How savvy entrepreneurs can bring Veritas to the vino industry.
4 min read
The opinions expressed by the entrepreneur's contributors are their own.
Have you always had the desire to get into the wine industry but are you concerned that you will need specialized training and a grape crushing background to be successful?
Brice Baillie, recently named Market Leader for 2020 by Wine Business Monthly, has gained international recognition as CEO and founder of the Obvious Wines brand.
Shortly after arriving in America from France, Baillie found the display of California wines on the shelves confusing. Although the bottles had labels that revealed the name of the vineyard, this information explained little about how the wine would taste, and he saw the potential of bringing a new brand to market with a label that would give consumers the flavors and the Clearly conveyed mouthfeel.
This set Brice in search of the manufacture, packaging, and marketing of the bottles he would aptly refer to as obvious wines.
Wine packaging secrets
The "back labels" of most wines in the United States contain information about the maker and vintage. Baillie went a step further and included information on where he was getting the grapes from, possible food pairing suggestions, facts about the acidity, body, and tannin levels of the wine.
When asked about the factors that contributed to his success, Brice uttered a single word: “Passion”.
“When I started Obvious Wines, I didn't know anything about viticulture or winemaking, but I had a solid marketing foundation and knew how to differentiate my brand from other wine brands on the shelves,” Baillie offered, “Because you shouldn't need a PhD to drink wine. "
Related: Win with wine
The next step on Brice's journey was picking up the phone: “I soon found the best vineyards to source the grapes and the winemakers to make the wine. Then I spent a lot of time calling importers, finding out about the licenses I needed and gaining insight into the three-tier wine distribution system. A friend of mine designed the first wine label. Then I got some of the best restaurants in California just by setting up a face-to-face appointment with the wine director or sommelier. "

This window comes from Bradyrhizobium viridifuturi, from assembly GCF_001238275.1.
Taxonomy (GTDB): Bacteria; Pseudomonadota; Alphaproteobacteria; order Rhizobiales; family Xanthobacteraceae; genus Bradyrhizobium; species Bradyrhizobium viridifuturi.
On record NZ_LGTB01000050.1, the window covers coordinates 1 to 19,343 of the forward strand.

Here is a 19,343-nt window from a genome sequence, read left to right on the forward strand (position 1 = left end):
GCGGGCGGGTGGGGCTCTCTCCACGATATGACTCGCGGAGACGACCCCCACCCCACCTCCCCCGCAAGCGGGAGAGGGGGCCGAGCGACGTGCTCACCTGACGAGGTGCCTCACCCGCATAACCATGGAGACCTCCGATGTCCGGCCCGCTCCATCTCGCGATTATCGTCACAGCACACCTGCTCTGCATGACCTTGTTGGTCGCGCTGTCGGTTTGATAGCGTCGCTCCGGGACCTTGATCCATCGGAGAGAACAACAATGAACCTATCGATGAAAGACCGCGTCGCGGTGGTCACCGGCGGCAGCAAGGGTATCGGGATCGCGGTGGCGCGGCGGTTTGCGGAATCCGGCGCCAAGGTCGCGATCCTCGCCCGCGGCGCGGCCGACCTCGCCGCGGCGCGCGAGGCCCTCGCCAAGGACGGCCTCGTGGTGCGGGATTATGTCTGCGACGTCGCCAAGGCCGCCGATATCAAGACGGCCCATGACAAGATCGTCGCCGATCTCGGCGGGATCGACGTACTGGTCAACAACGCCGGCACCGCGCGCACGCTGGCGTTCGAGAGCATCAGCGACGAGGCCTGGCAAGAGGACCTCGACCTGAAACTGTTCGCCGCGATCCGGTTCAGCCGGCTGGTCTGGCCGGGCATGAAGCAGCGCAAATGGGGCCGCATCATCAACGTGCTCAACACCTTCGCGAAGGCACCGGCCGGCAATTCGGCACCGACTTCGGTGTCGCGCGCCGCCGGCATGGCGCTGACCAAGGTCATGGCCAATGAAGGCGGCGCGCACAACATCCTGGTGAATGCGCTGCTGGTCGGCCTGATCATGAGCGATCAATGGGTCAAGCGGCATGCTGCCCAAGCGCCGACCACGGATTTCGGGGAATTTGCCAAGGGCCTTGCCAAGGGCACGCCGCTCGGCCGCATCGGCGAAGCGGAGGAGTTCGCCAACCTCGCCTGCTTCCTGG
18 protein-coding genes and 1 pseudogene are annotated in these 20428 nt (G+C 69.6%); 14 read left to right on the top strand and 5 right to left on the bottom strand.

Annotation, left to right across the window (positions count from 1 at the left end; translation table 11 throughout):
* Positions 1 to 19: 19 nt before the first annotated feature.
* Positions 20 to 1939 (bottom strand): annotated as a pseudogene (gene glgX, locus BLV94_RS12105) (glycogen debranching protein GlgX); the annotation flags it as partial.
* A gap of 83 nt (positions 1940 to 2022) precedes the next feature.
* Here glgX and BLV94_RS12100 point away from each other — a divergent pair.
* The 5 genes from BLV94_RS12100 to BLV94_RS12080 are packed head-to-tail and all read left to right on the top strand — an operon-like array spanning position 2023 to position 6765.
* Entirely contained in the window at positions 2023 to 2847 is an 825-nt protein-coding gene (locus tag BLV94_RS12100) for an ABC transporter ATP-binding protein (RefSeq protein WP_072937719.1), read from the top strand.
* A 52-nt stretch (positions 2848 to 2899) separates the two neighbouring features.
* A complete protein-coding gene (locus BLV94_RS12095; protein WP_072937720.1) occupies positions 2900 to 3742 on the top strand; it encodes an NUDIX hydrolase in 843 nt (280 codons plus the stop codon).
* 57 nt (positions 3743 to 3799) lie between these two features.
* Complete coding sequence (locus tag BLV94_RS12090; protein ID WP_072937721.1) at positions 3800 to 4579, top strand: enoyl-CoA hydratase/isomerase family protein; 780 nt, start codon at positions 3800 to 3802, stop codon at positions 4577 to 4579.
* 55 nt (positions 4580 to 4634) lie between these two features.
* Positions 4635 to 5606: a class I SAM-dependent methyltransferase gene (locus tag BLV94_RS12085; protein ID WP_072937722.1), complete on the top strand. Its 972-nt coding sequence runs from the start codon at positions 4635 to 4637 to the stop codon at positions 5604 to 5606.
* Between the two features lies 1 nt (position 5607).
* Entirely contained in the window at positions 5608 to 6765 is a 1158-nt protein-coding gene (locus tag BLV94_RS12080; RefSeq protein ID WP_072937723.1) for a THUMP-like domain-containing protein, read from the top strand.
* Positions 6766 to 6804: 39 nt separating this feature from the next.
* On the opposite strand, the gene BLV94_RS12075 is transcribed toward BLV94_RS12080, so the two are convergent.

Although Baillie freely admits to being a newcomer to the industry early on, Baillie holds an MBA and spent four years with Price Waterhouse in Paris before moving to New York. In the USA he sharpened his marketing know-how through a company position at the cosmetics giant L’Oréal.
Related: Where Award Winning Wines Are Made
Brice's top three suggestions for wine entrepreneurs
Another factor in Baillie's success was an appearance on the "Shark Tank" show on the subject of "Small Business / Big Pitch". When asked how he got this coveted opportunity, the producers found it interesting that a “Frenchman fought against wine snobbery”.
1] Ask for help
"When I came up with my idea, I didn't know a single person in the business. That first cold call led to recommendations and I quickly developed several contacts in the industry."
2] Meet a need
"My first visit to a wine store helped me discover a niche in the market that was not being served. I found that a lot of Americans like me wanted more information and transparency about a wine bottle."
3] Visit the providers
"Developing a personal connection was critical to getting major restaurants and stores to stock my wine."
Baillie's success as a Brand Big Shot underscores that passion, vision and meeting a need in the market can overcome almost any other obstacle.
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